The Federal Art Project and the Creation of Middlebrow Culture by Victoria GrieveThe Federal Art Project and the Creation of Middlebrow Culture by Victoria Grieve

The Federal Art Project and the Creation of Middlebrow Culture

byVictoria Grieve

Hardcover | March 13, 2009

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This intellectual history chronicles the processes of compromise and negotiation between high and low art, federal and local interests, and the Progressive Era and New Deal. Victoria Grieve examines how intellectual trends in the early twentieth century combined with government forces and structures of the New Deal's Federal Art Project to redefine American taste in the visual arts. Representing more than a response to the emergency of the Great Depression, the Federal Art Project was rooted in Progressive Era cultural theories, the modernist search for a usable past, and developments in the commercial art world in the early decades of the twentieth century. In their desire to create an art for the "common man," FAP artists and administrators used the power of the federal government to disseminate a specific view of American culture, one that combined ideals of uplift with those of accessibility: a middlebrow visual culture.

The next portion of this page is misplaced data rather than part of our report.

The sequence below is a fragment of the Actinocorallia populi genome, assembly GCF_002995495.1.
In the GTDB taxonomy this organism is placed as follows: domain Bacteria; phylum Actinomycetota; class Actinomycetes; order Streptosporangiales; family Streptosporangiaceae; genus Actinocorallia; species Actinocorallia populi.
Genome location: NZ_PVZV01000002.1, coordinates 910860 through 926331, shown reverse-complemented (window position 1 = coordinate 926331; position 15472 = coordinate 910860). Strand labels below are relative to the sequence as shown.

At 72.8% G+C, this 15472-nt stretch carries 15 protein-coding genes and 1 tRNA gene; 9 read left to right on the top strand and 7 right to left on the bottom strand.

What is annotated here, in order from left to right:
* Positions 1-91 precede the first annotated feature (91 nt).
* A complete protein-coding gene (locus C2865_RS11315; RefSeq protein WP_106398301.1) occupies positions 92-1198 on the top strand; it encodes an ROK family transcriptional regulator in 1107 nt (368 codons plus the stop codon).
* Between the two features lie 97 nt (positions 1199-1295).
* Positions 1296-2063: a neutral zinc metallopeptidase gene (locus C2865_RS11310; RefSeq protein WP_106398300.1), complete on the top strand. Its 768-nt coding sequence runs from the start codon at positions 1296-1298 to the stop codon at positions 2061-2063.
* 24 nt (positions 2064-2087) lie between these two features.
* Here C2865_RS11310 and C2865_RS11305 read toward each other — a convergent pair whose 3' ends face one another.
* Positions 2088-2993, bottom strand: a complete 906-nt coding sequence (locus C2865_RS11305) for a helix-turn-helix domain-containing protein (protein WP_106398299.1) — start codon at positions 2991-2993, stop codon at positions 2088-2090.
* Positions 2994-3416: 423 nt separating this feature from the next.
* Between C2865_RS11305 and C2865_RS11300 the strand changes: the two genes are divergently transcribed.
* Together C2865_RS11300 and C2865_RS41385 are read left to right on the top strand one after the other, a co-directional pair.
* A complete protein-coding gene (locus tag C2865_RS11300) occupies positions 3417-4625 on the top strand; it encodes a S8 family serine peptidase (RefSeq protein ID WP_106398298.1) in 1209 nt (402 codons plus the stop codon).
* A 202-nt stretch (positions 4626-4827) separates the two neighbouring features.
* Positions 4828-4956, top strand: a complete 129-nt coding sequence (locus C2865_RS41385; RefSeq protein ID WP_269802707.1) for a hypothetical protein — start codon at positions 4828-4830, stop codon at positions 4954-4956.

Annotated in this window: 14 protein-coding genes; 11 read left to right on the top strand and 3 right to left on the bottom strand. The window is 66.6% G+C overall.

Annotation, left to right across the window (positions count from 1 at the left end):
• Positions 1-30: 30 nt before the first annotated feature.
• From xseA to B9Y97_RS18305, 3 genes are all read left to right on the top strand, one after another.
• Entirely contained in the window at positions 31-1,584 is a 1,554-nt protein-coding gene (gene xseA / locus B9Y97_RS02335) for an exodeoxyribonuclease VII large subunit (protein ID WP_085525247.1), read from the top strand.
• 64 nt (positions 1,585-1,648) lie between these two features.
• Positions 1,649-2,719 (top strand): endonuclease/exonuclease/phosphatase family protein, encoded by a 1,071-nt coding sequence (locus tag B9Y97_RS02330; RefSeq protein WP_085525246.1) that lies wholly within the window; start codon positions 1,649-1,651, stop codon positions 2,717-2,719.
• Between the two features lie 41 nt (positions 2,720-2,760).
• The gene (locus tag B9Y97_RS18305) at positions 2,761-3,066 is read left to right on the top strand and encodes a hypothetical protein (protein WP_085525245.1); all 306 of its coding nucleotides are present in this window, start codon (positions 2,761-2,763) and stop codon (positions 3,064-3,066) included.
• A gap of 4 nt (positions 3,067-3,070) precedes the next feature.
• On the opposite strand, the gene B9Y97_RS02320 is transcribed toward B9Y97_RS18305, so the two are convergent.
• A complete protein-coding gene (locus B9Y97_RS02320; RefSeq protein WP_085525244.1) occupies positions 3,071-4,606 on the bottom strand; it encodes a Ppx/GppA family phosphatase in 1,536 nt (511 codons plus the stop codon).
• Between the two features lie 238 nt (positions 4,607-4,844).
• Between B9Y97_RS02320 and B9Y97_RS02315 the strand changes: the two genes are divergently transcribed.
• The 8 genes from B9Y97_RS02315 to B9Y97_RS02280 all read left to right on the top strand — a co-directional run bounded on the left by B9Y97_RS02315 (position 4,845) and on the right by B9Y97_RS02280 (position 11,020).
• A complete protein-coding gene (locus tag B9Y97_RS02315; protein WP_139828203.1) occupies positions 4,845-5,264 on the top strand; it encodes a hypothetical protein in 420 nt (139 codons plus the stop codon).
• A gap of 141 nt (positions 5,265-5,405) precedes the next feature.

Victoria Grieve is an assistant professor of history at Utah State University, where she is also curator of twentieth-century West Coast American Art at the Nora Eccles Harrison Museum of Art.
Title:The Federal Art Project and the Creation of Middlebrow CultureFormat:HardcoverDimensions:240 pages, 9 × 6 × 0.9 inPublished:March 13, 2009Publisher:University of Illinois PressLanguage:English

The following ISBNs are associated with this title:

ISBN - 10:025203421X

ISBN - 13:9780252034213

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"An interesting, well-written and thought-provoking book."--American Studies